Tom Waits
California , March 2004

It is one of my favorite albums, a sequence of songs that would cause us all to link arms and belt out the lyrics, spilling beer everywhere. You should probably buy it now.

The Pogues, date and photographer unknown

The Pogues, date and photographer unknown


Leonard Cohen | On Conde Guitars
Leonard Cohen, photographer unknown

Leonard Cohen, photographer unknown

When I was packing in Los Angeles to come here, I had a sense of unease because I’ve always felt some ambiguity about an award for poetry. Poetry comes from a place that no one commands and no one conquers, so I feel somewhat like a charlatan to accept an award for an activity which I do not command. In other words, if I knew where the good songs came from, I’d go there more often.

I was compelled in the midst of that ordeal of packing to go and open my guitar. I have a Conde guitar, which was made in Spain in the great workshop at No. 7 Gravina Street. A beautiful instrument that I acquired over 40 years ago. I took it out of the case, I lifted it, and it seemed to be filled with helium. It was so light. I brought it to my face and I put my face close to the beautifully designed rosette, and I inhaled the fragrance of the living wood.

You know that wood never dies.

I inhaled the fragrance of cedar as fresh as the first day that I acquired the guitar. And a voice seemed to say to me, you are an old man and you have not said thank you, you have not brought your gratitude back to the soil from which this fragrance arose. And so I come here tonight, to thank the soil and the soul of this people that have given me so much.

– Leonard Cohen, speaking at the Príncipe of Asturias Awards Ceremony at the Campoamor Theatre in Oviedo, October 21, 2011.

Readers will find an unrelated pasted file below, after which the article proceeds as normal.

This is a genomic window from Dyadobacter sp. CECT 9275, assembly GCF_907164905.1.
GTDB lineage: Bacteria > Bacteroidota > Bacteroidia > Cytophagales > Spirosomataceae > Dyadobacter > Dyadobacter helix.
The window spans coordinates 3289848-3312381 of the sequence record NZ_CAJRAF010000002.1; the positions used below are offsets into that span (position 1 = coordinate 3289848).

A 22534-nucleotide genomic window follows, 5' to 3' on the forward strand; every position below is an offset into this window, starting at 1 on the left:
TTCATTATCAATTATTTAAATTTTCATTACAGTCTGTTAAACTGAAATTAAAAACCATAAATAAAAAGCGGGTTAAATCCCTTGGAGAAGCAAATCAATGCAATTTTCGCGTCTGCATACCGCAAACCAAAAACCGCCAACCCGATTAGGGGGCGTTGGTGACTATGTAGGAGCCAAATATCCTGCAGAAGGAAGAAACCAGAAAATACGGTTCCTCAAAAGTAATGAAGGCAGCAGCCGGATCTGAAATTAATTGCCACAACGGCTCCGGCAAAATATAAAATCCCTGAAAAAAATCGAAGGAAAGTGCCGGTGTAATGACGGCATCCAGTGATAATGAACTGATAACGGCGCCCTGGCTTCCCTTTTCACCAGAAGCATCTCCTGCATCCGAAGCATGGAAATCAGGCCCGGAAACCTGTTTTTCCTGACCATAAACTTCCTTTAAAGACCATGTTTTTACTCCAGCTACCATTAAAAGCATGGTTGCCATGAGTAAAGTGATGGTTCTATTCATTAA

Felipe Conde FC 28, Rosewood & Spruce Flamenco Negra

Felipe Conde FC 28, Rosewood & Spruce Flamenco Negra

To hear his entire speech:

To learn more about the Conde family of luthiers:


Bucharest | Sir Richard Bishop
Sir Richard Bishop, Bucharest, Romania; Leica MP 0.58, 35mm Summicron, Kodak Tri-X © Doug Kim

Sir Richard Bishop, Bucharest, Romania; Leica MP 0.58, 35mm Summicron, Kodak Tri-X © Doug Kim

Apologies, as this is a bit out of order, being placed in the middle of the Bangkok series, but I have just returned from a trip to Bucharest, Romania where I had the great fortune to see Sir Richard Bishop perform at a club, thirty-one years after I had seen him for the first time at a hardcore show in DC.

I’ve posted the introduction to his interview below, but if you should read the article in it’s entirety here, at The Attic. A very nice piece of synchronicity.

Sir Richard Bishop, Bucharest, Romania; Leica MP 0.58, 35mm Summicron, Kodak Tri-X © Doug Kim

Sir Richard Bishop, Bucharest, Romania; Leica MP 0.58, 35mm Summicron, Kodak Tri-X © Doug Kim

It was 1984 in Washington, DC, at the height of that city’s legendary hardcore punk scene. We were young, aggressive and frustrated, and though not dumb, the amount of things we didn’t know were huge. We had no idea how important that punk scene was in DC. We had no idea that we were in the last year of hardcore punk, that the next year, the scene would just collapse into fragments. We had no idea we would survive and grow old and sit in chairs at desks for decades to come. And we had no idea that the visceral, instinctive and emotional wave of hardcore punk that surprised us and filled us with ideas and growling intensity was a feeling we would never feel again.